Weight: .87 lbs. per linear yard

As noted, the fibrous layer or preferably, the fabric layer, is coated with the rubber component. After coating, the coating is cured. Table 6 sets forth typical physical and cure properties for a preferred laminate utilizing a nylon fiber and a rubber coating:

TABLE 6
Typical Physical & Cure Properties for
Nylon 6.6 and Rubber Skim Compound
Cure Rate30 Minutes at 280° F.
Skim Compound Properties
300%1250 psi (ASTM D-412)
Tensile2750 psi (ASTM D-412)
Elongation @ Break450% (ASTM D-412)
Durometer (Shore “A”)53 (ASTM D-2240)
Cord Properties
ASTM
23 EPI28 EPITEST
Tensile Strength
(Single Cord) 32.0# 32.0#D-885
(Inch-Width)736.0#896.0#D-885
Coat DistributionEvenEvenN/A
Gauge  0.040  0.038D-751
Square Yard Weight (oz.)30 35 N/A

Non-limiting examples of other coating compositions can include formulations designated as NSC available from Patch Rubber Company. Details of these formulations are set forth in Table 7.

TABLE 7
NSC - Natural Rubber Skim Compound
ML 1′ + 30 @ 250°(25-35)
RHEO:350/3/100/12
Tc80: 3.50-4.50
Physical Properties:30′ @ 280°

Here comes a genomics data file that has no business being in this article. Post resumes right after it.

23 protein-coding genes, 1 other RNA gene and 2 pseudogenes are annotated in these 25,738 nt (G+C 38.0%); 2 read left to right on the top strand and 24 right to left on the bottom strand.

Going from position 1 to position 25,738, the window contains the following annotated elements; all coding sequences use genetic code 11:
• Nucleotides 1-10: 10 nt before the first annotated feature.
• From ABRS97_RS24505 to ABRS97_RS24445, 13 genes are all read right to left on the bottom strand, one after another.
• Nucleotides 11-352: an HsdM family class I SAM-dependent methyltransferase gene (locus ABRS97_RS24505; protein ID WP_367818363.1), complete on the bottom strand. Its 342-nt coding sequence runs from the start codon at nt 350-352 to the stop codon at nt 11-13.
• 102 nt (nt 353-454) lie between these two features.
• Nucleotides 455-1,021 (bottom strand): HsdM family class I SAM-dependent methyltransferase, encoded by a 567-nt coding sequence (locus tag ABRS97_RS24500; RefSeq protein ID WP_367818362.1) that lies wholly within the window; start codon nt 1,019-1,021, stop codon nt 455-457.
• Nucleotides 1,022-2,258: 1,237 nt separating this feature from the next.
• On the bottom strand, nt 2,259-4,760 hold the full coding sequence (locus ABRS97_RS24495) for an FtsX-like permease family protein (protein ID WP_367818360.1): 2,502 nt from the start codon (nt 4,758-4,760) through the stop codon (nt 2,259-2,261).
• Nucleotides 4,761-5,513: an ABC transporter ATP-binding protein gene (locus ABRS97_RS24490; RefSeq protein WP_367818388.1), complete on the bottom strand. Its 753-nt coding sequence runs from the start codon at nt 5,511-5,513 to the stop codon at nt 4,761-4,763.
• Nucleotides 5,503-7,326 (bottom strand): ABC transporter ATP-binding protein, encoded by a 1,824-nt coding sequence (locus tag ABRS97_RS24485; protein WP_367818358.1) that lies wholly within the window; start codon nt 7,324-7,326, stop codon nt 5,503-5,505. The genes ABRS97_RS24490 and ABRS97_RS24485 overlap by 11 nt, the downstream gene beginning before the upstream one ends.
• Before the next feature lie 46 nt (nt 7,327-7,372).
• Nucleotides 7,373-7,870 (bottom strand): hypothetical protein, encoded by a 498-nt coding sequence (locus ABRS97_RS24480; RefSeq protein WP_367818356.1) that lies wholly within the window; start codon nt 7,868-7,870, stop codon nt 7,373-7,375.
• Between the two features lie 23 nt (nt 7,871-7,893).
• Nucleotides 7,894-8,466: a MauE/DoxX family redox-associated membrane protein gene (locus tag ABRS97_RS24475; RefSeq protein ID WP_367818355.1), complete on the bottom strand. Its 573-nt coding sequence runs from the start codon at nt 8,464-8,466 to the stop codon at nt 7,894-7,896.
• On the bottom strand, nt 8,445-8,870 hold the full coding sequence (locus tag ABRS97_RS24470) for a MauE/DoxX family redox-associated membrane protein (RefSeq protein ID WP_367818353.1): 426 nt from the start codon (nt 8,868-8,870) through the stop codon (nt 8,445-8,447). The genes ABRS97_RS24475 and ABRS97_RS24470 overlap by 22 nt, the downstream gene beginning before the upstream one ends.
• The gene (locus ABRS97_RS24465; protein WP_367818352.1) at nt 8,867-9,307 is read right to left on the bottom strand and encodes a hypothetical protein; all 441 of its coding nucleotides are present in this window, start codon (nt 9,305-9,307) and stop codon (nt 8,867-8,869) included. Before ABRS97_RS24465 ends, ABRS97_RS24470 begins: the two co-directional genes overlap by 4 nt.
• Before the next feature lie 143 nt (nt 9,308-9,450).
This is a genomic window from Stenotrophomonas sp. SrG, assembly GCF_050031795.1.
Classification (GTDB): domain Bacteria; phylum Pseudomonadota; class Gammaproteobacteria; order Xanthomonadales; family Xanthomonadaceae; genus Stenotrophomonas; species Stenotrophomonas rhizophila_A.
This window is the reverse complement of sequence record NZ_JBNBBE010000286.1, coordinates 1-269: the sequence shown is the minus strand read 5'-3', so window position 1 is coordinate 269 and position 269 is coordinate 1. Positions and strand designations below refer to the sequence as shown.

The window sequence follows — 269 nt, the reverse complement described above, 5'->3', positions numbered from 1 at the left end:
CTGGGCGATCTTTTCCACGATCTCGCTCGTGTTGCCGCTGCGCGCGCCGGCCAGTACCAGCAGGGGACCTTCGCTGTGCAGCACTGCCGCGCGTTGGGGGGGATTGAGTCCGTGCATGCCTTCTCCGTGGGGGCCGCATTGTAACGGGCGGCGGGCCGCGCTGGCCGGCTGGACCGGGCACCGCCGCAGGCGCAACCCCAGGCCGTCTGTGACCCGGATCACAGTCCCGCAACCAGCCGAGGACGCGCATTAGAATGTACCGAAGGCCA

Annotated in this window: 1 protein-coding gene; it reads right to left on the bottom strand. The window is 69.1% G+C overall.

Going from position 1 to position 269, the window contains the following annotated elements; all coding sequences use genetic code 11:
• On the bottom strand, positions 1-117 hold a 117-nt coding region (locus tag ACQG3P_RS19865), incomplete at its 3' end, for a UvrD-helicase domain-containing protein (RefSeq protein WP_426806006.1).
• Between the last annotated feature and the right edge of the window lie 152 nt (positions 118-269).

300% Modulus:1000-1500
Elongation:400-600
Specific Gravity:1.10-1
Tensile:2200 Minimum
Hardness:47-57
Tear:N/A

Preferably, the laminates used in the outer cover layer of the sports balls described herein include the fiber component and the rubber component as the primary and exclusive agents in the ball outer layer. That is, the laminates do not contain other agents or polymers disposed on, or within, the fiber component. The laminates can consist essentially of the fiber component and the rubber component, but may also include minor proportions of ancillary agents. In certain embodiments, the laminate can consist solely of the fiber component and the rubber component. In other embodiments, the laminates described herein are free of conventional coating agents such as polyurethanes, and so, the processing and disposal concerns otherwise associated with such materials are avoided.

The laminates described herein can be utilized in nearly any sports ball where increased grippability or enhanced frictional characteristics of an outer surface are desired. Preferably, the laminates are utilized in inflatable sports balls. Non-limiting examples of such inflatable sports balls include basketballs, footballs, soccer balls, and volley balls.